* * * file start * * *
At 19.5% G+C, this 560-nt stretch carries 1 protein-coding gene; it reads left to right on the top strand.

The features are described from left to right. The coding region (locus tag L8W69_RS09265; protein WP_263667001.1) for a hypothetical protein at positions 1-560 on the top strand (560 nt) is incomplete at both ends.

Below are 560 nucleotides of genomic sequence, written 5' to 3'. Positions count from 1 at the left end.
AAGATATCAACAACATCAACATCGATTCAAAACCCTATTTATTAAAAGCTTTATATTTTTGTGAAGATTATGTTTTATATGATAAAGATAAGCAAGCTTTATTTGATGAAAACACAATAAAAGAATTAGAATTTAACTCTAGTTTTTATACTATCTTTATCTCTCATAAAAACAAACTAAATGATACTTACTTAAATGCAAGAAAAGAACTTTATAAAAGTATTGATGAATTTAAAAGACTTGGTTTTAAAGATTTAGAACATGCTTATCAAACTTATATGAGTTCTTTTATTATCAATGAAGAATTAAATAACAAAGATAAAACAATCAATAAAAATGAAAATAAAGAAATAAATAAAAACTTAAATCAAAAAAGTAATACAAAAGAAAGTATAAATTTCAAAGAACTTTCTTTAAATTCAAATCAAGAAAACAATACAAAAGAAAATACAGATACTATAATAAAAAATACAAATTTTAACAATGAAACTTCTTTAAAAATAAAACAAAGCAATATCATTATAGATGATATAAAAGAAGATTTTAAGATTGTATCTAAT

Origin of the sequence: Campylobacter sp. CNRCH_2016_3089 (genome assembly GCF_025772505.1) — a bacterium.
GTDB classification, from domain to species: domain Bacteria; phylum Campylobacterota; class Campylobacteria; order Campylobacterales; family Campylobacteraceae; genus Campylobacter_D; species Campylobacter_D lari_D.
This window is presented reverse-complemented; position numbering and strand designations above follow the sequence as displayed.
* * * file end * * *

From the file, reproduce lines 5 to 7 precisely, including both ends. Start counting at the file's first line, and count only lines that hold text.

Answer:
Origin of the sequence: Campylobacter sp. CNRCH_2016_3089 (genome assembly GCF_025772505.1) — a bacterium.
GTDB classification, from domain to species: domain Bacteria; phylum Campylobacterota; class Campylobacteria; order Campylobacterales; family Campylobacteraceae; genus Campylobacter_D; species Campylobacter_D lari_D.
This window is presented reverse-complemented; position numbering and strand designations above follow the sequence as displayed.